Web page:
Change The Game Performance Therapy


I’ve Signed Up For My First Triathlon…now What? Part Two

May 17, 2023

If you’re registered for or just thinking about attempting a triathlon, you’re already familiar with the swim, bike, run format. But for most new triathletes, the question becomes, “How do I train for this?” followed quickly by, “What takes precedent in training?” In this three part series blog we will provide you with some basics of where to start your training plan for each of the 4 elements of tri training….including strength training. For each of these segments we will focus on training with INTENT. In our first post we started with the Bike. This time we’ll talk you through Transition 2 and the Run.


You see it in bright spray paint on the road or a huge sign with flags and people are yelling at you to, “GET OFF YOUR BIKE!” Transition 2 can be a hectic place in which many accidents happen for new triathletes. There are those who get run over by other cyclists coming in, those who can’t get out of their pedals and just fall over while locked in to avoid crossing the no ride zone line, and those who get penalized or disqualified for failure to execute in time. It’s also the point in your race in which you’ve gone from sitting down back to standing up and expecting your legs to know how to stop making circles and now support you as you walk and eventually run. T2 also comes with more gear changes including shoes (maybe new socks), fuel (depending upon the length of your run portion) and remembering to take OFF the helmet.

The good news in all of this is that transitions are an easy skill of triathlon training to practice. Many do this in the form of a BRICK workout. Brick workouts are simply stacking any two components of the triathlon into the same practice; a more traditional brick workout may include a short run at the end of your regular ride. Why a “brick”? Well, some people think the name comes from the idea of stacking workouts like building blocks, others describe the way your body feels heavy like a brick at the end of a long ride when transitioning to run (all the more reason to practice and teach the body that it’s okay to keep moving and differently), and there’s even a fun acronym associated with the name: Bike Run It Can Kill. No matter what you call it, this workout type can also be a great place to practice improving your transition time by setting up a similar transition station and practicing getting in and out of the transition zone quickly. It’s also important to practice that dismount and figure out what movements you can do during transition to help the body recalibrate to run mode.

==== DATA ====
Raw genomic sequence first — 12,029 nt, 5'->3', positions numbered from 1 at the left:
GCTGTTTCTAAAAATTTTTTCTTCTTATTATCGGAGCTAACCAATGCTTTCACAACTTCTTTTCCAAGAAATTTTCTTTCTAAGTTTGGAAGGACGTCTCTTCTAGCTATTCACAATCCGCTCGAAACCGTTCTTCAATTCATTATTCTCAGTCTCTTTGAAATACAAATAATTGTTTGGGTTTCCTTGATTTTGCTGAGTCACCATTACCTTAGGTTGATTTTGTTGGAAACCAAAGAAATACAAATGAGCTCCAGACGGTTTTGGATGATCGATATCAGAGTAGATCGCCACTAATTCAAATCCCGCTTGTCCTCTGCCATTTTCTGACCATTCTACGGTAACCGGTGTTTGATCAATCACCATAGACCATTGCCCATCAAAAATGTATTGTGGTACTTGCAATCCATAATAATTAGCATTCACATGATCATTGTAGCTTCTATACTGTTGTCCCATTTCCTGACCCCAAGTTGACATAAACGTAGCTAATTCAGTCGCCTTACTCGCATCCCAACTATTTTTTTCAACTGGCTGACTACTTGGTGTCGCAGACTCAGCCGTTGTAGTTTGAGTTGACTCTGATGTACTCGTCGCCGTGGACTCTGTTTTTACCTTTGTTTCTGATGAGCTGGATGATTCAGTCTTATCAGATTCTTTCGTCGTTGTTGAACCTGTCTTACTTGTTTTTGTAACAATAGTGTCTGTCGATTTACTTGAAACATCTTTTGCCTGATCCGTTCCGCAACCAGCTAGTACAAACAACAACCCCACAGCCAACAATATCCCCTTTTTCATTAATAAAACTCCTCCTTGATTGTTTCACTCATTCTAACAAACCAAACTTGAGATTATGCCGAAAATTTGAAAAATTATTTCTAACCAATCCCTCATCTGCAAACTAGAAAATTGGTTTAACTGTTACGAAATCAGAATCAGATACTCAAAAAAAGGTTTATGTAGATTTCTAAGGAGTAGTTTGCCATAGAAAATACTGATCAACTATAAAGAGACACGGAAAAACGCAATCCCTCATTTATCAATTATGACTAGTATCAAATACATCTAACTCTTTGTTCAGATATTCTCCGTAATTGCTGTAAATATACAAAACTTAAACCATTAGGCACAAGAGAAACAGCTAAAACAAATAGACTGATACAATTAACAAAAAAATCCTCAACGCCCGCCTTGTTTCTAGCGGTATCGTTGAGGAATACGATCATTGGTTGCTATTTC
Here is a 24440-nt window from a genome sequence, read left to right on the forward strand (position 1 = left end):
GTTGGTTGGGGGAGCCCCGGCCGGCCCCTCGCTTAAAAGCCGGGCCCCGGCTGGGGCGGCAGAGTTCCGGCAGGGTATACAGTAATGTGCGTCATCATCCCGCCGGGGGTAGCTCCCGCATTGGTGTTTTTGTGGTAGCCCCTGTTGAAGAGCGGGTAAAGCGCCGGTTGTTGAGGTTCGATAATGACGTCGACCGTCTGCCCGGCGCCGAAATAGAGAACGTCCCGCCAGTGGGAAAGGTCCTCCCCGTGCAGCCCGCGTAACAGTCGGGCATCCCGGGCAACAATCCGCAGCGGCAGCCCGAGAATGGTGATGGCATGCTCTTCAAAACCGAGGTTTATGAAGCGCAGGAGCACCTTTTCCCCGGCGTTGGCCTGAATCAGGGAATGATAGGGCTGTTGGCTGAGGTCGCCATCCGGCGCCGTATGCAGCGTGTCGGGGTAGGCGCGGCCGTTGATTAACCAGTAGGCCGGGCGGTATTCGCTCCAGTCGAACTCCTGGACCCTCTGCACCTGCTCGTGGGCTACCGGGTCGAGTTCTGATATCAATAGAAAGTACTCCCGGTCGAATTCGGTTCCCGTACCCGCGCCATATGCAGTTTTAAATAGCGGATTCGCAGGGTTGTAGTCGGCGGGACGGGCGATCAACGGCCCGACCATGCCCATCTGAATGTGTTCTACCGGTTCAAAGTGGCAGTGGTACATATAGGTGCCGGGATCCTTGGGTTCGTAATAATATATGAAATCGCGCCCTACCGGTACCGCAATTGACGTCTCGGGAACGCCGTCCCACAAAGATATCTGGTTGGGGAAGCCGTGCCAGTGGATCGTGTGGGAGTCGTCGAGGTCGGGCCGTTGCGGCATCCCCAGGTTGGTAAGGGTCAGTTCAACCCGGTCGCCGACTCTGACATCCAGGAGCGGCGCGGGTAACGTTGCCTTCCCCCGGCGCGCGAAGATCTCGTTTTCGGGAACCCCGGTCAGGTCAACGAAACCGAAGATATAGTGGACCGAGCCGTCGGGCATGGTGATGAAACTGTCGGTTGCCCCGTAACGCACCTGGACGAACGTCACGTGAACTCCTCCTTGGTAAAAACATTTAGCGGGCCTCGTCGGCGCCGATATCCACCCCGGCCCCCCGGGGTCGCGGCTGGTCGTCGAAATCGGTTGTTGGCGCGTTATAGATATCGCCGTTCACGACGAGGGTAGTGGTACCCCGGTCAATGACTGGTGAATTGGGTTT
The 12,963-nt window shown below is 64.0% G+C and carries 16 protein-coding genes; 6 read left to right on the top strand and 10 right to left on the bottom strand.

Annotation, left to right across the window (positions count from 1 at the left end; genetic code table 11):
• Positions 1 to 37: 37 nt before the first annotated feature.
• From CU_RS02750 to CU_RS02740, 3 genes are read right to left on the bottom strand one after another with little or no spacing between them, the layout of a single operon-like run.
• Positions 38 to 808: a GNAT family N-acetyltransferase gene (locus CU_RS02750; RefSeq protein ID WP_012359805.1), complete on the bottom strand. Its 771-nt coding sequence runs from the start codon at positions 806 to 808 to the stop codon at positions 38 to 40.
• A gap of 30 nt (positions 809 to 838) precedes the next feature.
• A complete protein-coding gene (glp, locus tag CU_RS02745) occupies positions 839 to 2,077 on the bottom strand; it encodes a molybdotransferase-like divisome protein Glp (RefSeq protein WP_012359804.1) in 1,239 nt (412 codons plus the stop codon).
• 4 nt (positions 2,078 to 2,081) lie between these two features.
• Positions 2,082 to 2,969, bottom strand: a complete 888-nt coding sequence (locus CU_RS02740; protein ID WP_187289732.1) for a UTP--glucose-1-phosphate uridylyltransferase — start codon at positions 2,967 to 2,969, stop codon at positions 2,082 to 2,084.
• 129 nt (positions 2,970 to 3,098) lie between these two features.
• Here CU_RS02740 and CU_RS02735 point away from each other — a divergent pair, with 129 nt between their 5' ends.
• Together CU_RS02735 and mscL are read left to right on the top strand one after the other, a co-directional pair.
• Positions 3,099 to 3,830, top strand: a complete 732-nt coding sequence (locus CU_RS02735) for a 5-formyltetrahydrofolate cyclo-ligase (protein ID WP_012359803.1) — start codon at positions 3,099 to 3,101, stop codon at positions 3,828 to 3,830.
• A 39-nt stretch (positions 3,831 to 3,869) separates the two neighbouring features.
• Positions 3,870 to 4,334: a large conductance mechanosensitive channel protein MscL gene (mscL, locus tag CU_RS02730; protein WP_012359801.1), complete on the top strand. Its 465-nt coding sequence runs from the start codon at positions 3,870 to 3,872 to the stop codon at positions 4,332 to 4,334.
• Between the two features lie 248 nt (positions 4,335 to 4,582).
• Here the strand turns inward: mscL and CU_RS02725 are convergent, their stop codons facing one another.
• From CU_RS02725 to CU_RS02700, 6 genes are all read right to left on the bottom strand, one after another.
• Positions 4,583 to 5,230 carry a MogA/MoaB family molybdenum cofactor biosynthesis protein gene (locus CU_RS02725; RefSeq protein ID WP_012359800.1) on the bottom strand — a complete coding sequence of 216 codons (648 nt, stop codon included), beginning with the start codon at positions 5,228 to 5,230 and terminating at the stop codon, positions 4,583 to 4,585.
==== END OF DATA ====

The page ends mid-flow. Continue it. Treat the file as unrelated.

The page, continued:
Training Peaks Coach Carrie McCusker suggests the following:

  • Mentally shift at the end of your bike to the run
  • If it’s safe to do so, stand up while you ride a few times to change the body position and blood flow
  • Try some high cadence spins
  • Stretch your running muscles a bit with a focus on the hamstrings and and loosening the back
  • Consider your fuel and hydration and if you’re prepared to tackle a run

Because transition is about being quick and efficient, it’s a great idea to follow some of the simple tips found in this video:

The End is Near

So, you’ve made it to the run and do you know what the #1 mistake made by triathletes is on the run?

Starting off TOO FAST!